What is the smallest x86 computer I can buy that supports a 3.5" hdd?
April 1, 2015 7:41 AM   Subscribe

What I really want is an 8TB hard drive with an ethernet port on the back side. The Intel NUC is almost right but it only supports a 2.5" drive at best. Is there a product that does what I want? It must run Linux but doesn't need to be particularly fast.
posted by Skorgu to Technology (14 answers total) 3 users marked this as a favorite
What I really want is an 8TB hard drive with an ethernet port on the back side.

But you don't want a single-bay NAS?
posted by ROU_Xenophobe at 7:53 AM on April 1, 2015 [3 favorites]

To provide a starting point, HP Microservers are 12 inches on a side and have 4 3.5" bays. Googling "Microserver alternatives" or "linux-compatible NAS" might help.
posted by Leon at 7:54 AM on April 1, 2015 [1 favorite]

Sounds like you're looking for something like one of these single-bay NAS devices. The QNAP models do appear to run a flavor of Linux.
posted by Partial Law at 7:56 AM on April 1, 2015

Response by poster: What worries me about those NASes is that getting a real distro on them is nontrivial. For example the TS-120 has some funky steps required to get debian and anything else seems basically impossible. Plus it's some arm derivative. If I could get that exact chassis with a non-appliance x86 chipset I'd be thrilled.
posted by Skorgu at 8:00 AM on April 1, 2015

Is USB 2.0 speed acceptable? That gets you about 20 MBytes/sec, or roughly half the transfer rate of a 3.5" drive. If so there's a zillion USB to SATA adapters out there, and you could plug one in to a Raspberry Pi and call it a day. (Example description).

But if you're serious about disk speed you won't be happy with USB 2.0. I did a quick search for "Raspberry Pi eSATA" and turned up the Banana Pi, a Raspberry Pi clone with an eSATA port. That sheet says "up to 2TB" though which is a bit odd. But maybe there's a product like that which is sufficient?
posted by Nelson at 8:25 AM on April 1, 2015

So sounds like you want a Raspberry Pi-driven NAS setup?
posted by suedehead at 8:26 AM on April 1, 2015

The hard part is when you get small enough, the RAM is soldered on board, and they drop SATA for USB. I would suggest a low power Micro-ATX unit in a small enclosure, enough space for 1-2 drives.

The problem is many of these small devices don't have the RAM or CPU for a really nice modern filesystem like ext4 or btrfs, and installing without console access can be painful. If you are trying to conserve power, consider folding other household devices into it as well. Make it the home access point with hostAP, or the media center to your television.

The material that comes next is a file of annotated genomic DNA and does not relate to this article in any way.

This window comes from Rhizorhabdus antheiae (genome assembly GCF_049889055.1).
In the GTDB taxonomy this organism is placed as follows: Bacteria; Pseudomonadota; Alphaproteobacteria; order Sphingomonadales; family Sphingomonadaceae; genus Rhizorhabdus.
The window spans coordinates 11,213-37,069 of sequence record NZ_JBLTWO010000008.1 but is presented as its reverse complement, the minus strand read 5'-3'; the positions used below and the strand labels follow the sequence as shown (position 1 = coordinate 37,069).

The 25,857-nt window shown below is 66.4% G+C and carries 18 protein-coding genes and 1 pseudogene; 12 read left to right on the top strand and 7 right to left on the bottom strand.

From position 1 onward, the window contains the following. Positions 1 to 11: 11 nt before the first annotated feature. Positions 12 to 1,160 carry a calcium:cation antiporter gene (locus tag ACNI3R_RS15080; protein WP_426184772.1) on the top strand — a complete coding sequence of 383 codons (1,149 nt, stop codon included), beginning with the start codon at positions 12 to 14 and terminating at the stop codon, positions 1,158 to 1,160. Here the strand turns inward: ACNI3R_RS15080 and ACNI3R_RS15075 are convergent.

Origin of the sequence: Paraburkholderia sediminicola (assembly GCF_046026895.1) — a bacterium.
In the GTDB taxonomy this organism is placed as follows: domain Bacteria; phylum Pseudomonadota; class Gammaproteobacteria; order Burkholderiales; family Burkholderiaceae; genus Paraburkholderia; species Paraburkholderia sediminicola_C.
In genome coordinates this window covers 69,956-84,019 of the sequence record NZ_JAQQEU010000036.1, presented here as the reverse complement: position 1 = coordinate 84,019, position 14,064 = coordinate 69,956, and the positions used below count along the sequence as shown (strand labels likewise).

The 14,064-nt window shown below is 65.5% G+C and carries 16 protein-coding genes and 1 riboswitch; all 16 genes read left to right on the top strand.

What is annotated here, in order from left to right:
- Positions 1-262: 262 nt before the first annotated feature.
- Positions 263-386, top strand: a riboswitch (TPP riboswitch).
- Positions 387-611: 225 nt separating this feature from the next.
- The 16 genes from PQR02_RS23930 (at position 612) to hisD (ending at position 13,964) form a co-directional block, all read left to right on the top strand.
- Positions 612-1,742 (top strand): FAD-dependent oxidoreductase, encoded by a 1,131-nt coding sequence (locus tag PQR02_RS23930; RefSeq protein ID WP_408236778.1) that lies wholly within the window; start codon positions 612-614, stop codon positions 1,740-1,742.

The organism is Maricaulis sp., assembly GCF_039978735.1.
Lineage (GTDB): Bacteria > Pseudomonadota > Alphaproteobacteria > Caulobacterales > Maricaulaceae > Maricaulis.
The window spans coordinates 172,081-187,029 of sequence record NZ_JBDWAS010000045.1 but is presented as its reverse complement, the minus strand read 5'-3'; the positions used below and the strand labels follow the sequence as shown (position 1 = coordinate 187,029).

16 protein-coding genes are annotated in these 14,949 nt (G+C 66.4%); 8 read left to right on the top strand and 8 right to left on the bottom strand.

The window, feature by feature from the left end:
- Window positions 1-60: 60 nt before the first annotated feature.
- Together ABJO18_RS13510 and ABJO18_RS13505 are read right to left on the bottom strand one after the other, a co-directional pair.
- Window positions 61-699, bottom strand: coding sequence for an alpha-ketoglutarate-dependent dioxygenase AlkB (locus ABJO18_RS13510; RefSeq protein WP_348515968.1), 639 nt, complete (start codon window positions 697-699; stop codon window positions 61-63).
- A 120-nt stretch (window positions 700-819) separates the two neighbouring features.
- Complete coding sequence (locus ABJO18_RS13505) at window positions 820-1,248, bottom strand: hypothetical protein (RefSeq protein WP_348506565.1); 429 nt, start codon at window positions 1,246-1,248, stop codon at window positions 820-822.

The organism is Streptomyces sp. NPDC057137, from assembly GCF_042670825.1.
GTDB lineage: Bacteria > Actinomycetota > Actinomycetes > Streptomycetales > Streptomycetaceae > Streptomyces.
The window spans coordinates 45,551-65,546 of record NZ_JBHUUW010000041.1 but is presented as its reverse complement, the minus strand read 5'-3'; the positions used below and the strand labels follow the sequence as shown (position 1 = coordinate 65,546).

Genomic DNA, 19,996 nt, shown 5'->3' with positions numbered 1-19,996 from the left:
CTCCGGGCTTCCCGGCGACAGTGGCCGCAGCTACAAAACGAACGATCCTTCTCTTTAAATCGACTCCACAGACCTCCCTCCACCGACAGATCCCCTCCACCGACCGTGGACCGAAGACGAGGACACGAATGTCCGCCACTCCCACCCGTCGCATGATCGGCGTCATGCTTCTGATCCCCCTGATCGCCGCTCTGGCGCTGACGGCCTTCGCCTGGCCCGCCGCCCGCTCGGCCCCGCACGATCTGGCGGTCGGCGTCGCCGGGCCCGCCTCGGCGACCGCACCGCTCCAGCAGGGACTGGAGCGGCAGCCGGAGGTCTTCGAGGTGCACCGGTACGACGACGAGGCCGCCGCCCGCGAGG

posted by nickggully at 8:37 AM on April 1, 2015

Best answer: Welp, there seems to be such a thing as the Habey EMC-800S case into which you could stuff a mini-itx machine and 1 3.5" drive. It claims to be 8x9x3.
posted by ROU_Xenophobe at 9:26 AM on April 1, 2015

The Mini-Box M300 is the smallest enclosure I'm aware of that has a 3.5" disk bay. Add the D2500CCE motherboard, the pico-PSU, a power adapter, some RAM and your drive, and you've got yourself a maxi-NUC.

However, keep in mind that, unless you have a really good backup strategy, you'll cry the day that 8TB hard drive dies. A RAIDed NAS combined to a backup mechanism will be much safer than a really big hard drive in a really small box.

In a different direction, the ReadyNAS Pro/Ultra NASes, the ones that were recently discontinued, were x86-based and ran Debian Etch. Upgrading to recent versions can be, as you mentioned, difficult, but it's still reasonably plain Debian. The ReadyNAS Ultra 2 Plus is rather compact, arguably smaller than either the Mini-Box or that Habey with two 3.5" drives. (The 8TB drives should technically work, but I can't find anyone who's tested it yet, though.)
posted by eschatfische at 9:31 AM on April 1, 2015 [1 favorite]

The Cubie Board is Raspberry Pi sized but comes with a Sata port.
posted by tallus at 11:44 AM on April 1, 2015

Raspberry Pi Model 2 + a cable or docking station.
posted by at at 11:53 AM on April 1, 2015

Why do you need x86 over ARM?
posted by destructive cactus at 4:24 PM on April 1, 2015

Have you thought about building yourself a desktop?

Pick a "HTPC" case or any other tiny case, and you have full control, a luxury nothing else can come to.
posted by harisund at 8:53 PM on April 1, 2015

This was on sale on Kinja today. You plug an external hd into it and plug it into the ethernet for networked storage.
posted by irisclara at 2:55 AM on April 2, 2015

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